Executives fight 'Common Imposter Syndrome'
Leadership training can help overcome deep-seated obstacles to success, writes Rob Stock.
Executives may appear to be effortless leaders, born to the task.
But many have honed their leadership abilities through investing in "leadership development" training.
And the reasons they do it may surprise you.
Loretta Brown, an executive coach from the New Zealand Coaching and Mentoring Centre takes executives through 6-18 month "journeys" involving periodic one-on-one sessions.
The executives she works with aren't in need of formal skills. They've reached a level of seniority where those are a given.
What they are seeking is to overcome the things about themselves that are holding them back- the executive "derailers".
Sometimes they come with a deep sense of what is known as "common imposter syndrome" where they feel like imposters masquerading as leaders.
Others realise their behaviour is butting up against what is acceptable, and are seeking to become the men and women their organisation needs them to be.
For some the urge to develop is driven from a deep need for meaning.
"Leaders are no longer willing to just do the job for the monetary compensation," Brown said. "They want to feel they are being true to their values and they are prepared to make a stand on things."
Brown said executive leadership development was a deeply personal process. The line between personal and professional development was blurred.
"Leadership development is personal development," Brown said.
Leadership roles can also be lonely, exposed and frightening, and require an extraordinary level of personal and professional togetherness to prevent failure, or burn-out.
Brown said: "To survive leaders need to have every part of their lives in order; Health, nutrition, quality family support, childcare support, household support, elder care, relaxation and exercise. But the biggest factor in maintaining resilience need to know their personal triggers and their boiling points. These triggers are deeply rooted in their personal histories and experiences."
Brown says leaders who aren't coping may seek to mute the pain through destructive behaviours, including extra-marital affairs.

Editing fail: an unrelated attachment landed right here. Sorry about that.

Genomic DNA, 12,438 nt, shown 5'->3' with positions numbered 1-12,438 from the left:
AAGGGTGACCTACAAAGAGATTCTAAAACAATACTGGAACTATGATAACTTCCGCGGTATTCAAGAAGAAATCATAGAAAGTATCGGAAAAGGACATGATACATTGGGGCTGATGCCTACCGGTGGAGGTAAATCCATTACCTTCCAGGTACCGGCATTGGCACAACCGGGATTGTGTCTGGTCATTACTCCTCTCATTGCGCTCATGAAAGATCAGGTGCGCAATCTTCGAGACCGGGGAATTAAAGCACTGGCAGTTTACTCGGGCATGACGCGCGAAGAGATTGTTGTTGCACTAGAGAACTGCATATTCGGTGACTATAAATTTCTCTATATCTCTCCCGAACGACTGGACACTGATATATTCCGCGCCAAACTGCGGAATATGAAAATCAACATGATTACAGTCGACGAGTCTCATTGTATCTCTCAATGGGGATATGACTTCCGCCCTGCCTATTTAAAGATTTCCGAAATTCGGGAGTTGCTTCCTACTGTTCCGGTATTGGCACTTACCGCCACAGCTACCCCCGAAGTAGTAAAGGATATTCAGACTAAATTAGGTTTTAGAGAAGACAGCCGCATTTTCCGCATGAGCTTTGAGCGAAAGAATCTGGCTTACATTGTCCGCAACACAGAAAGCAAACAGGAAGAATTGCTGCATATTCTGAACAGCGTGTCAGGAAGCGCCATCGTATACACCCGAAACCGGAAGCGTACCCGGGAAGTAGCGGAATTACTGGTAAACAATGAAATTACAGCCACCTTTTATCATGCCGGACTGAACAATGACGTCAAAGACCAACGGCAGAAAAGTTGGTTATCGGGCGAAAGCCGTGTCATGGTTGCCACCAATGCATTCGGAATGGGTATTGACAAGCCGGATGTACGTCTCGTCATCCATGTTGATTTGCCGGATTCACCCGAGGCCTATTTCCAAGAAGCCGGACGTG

Her offices are not a confessional, but she admits she hears a thing or two as the executives she coaches know everything they say is in strict confidence.
Organisations also may simply not be large enough for senior people to find the support they need. "Senior people are often in isolated and stressful roles. They can become the meat in the sandwich between governance and operations. Their role makes it difficult to get direct support from peers inside their organisation. Spouses and friends are not always skilled or neutral enough to adequately assist," Brown said.
The price of one-to-one executive development journeys can be high.
"For the kind of investment for an annual partnership we are talking around $10,000 for an executive," said Brown.
It can be more. "To effectively develop a senior leader the investment is $10,000 to $50,000 minimum," she said.
While that's not small change to anyone, it is a relatively small investment if it results in a more effective partner, chief executive or chief financial officer.
"Happy people are more productive," Brown said. "Focused, self aware and strategic people build healthy cultures as well as achieving greater commercial success."
And companies not investing in their senior people risk losing them through frustration.
"Preventing a resignation or a derailment can save $100,000s," Brown said.
Perhaps only 10 per cent of people pay for their own courses, with employers funding the rest.
Brown says the biggest reason why individuals seek their own executive coaching privately is dissatisfaction with their organisation, though they wouldn't say so publicly.
There is another reason individuals sometimes pay for their own journey. They've been ordered to by their nearest and dearest.
"Often spouses will insist on it because they can't go on living the way they are."
BENEFITS OF EXECUTIVE DEVELOPMENT
Brown said the common reasons given by executives and their organisations investing in executive development are:
- Have more strategic influence
- Work better with difficult people, develop better Delegation, and more effective ways of communicating,
- Survive the common "imposter syndrome" and avoid executive "derailers"
- Lead through times of intense change and crisis
- Learn how to powerfully lead teams and build effective cultures
- Feel less stressed. Manage diverse demands and get more out of time and effort.
- Build resilience and thrive under pressure
- Prepare for next career move, or get ready for a promotion.
- Find more meaning and direction in work and leadership.